Seven Hopkins teachers among educators reading for Advanced Placement exams

The opportunity to serve as national readers for Advanced Placement exams is made possible through a partnership Hopkins teachers, and those around the country, have with the National College Board.
June 21, 2017

Seven Hopkins High School educators are among a prestigious crowd that has the honor of calling themselves Advanced Placement (AP) exam readers. This title is given by the National College Board and is an achievement that requires time and dedication to AP studies.

Recently, AP teachers John Sammler, Maggie Temple, Jennifer Heimlich, Rick Rexroth, Anne Sateren Burow, Felicia Homberger, and Jeff Kocur ventured to all corners of the country to evaluate and score the free-response sections of AP exams. Some went to Orlando, some went to Salt Lake City, among other cities, while some read from home.

But getting the green light to be a reader is no easy feat. First, educators must be an AP teacher for at least three years before they can apply for accreditation with the National College Board, a nonprofit organization that ensures students are successful in post-secondary ventures. Teachers must also “show evidence of our success and a teacher and expertise in our field,” Sammler said. And the field is competitive, so to receive an invitation to become a reader is a high honor.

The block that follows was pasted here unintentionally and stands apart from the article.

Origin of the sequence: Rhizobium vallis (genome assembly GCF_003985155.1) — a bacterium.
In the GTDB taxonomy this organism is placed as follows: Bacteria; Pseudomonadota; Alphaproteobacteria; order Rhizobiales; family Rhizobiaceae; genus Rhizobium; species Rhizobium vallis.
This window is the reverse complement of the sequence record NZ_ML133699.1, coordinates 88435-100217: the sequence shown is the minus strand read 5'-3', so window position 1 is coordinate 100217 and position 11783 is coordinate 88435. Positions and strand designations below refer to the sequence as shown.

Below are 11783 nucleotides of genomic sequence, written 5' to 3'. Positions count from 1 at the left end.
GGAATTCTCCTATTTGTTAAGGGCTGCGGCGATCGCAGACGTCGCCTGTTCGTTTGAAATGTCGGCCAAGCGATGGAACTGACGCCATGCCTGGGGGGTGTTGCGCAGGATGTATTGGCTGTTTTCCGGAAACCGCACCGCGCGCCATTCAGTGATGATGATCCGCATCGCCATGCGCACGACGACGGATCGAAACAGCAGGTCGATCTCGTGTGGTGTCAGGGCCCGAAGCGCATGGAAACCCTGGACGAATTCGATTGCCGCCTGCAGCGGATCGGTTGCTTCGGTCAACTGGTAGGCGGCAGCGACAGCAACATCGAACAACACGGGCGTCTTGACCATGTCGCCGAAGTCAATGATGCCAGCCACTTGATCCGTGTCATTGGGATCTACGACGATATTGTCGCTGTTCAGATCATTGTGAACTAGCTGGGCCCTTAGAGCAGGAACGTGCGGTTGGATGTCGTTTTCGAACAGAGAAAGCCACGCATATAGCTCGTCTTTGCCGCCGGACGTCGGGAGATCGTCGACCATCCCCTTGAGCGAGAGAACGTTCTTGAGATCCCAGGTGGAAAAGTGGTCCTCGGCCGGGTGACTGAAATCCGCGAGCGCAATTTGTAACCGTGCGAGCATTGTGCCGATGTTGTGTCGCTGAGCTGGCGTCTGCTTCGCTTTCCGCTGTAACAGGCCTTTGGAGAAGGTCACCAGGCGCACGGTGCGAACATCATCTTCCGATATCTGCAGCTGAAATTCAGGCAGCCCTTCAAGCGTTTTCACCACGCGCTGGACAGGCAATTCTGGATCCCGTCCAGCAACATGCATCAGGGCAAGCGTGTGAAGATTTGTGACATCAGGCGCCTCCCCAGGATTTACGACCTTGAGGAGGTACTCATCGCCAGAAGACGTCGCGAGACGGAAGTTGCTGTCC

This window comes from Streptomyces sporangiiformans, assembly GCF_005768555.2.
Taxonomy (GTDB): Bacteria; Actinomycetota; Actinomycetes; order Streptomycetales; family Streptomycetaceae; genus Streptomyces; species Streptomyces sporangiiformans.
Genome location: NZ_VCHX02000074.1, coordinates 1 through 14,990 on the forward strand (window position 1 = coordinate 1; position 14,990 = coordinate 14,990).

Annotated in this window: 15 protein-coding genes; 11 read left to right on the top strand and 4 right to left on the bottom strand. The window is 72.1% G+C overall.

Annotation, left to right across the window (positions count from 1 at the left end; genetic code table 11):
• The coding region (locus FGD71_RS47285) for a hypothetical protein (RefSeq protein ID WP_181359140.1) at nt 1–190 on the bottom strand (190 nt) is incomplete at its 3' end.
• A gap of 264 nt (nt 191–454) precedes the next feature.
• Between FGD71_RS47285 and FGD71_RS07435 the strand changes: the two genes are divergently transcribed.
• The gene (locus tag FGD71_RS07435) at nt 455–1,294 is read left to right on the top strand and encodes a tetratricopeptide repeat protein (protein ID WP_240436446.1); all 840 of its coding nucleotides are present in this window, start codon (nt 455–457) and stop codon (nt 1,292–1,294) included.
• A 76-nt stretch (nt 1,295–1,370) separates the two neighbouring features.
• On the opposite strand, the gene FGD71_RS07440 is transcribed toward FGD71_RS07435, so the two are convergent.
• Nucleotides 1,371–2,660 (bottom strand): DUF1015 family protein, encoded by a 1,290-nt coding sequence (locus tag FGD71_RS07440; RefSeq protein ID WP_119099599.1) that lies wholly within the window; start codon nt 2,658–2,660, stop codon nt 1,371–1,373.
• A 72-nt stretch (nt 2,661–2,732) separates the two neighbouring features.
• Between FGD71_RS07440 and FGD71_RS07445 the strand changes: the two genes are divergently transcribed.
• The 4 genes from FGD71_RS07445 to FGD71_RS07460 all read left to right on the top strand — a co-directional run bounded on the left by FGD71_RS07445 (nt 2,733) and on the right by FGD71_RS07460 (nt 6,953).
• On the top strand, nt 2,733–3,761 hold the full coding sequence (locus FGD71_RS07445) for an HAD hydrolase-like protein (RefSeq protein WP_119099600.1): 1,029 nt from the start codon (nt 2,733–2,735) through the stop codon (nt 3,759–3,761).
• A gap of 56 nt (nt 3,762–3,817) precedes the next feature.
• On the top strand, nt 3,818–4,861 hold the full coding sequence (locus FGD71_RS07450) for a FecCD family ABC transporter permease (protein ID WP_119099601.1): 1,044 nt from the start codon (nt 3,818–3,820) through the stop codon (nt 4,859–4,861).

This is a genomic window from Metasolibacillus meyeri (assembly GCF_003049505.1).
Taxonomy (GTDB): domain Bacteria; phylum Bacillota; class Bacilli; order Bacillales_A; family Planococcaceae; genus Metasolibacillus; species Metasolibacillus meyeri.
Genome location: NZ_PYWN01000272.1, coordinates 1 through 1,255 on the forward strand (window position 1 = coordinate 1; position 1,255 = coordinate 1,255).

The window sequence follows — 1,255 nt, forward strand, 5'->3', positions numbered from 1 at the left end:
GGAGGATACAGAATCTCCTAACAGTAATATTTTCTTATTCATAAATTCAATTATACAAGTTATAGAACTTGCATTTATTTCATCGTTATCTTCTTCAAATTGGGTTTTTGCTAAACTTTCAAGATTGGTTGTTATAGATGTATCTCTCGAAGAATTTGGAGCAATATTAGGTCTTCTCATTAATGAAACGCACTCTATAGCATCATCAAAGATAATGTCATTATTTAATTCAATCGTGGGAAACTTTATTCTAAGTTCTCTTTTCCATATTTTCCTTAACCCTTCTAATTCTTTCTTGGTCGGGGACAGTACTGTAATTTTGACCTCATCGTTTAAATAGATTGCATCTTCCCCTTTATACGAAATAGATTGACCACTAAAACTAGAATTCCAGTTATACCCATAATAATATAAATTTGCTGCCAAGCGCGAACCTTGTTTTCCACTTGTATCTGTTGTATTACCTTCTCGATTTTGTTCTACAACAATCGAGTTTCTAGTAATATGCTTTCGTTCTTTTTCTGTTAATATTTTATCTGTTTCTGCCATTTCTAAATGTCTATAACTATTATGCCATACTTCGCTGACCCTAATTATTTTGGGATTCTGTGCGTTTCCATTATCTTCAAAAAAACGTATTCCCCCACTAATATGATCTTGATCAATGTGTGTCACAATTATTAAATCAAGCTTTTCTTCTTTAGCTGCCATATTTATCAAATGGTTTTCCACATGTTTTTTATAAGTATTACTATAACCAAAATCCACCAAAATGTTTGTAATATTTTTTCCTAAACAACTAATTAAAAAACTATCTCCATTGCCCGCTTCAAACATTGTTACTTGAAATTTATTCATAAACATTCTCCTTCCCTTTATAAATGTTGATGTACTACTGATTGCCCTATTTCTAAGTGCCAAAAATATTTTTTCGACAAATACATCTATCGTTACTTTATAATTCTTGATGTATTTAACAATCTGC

Hopkins AP teachers are among the brightest in their field, and their involvement with both the AP program and the National College Board ensures curriculum stays rigorous and exciting. This is evident in the growing number of students who challenge themselves with AP courses each year. In the 2015-16 school year, 161 students received AP scholar honors and 10 students were named AP National Scholars.

“These teachers are reading with college professors in the same field,” Sammler said. “So this is a chance to communicate with college faculty about how to teach these topics and get some insight on what college faculty are looking for from students in terms of skills.”

Being a reader during the AP exams is also an opportunity for educators to share their own knowledge and gain some new insight during professional development seminars. While in New York, Temple said the National College Board hosted speakers and discussion forums during the evening.

“We also attended a panel discussion on how each of the AP exam essays were scored,” she said. “This is crucial information as it helps the AP teacher use best practices when teaching students. Our school community definitely benefits from having teachers attend the readings each summer.”

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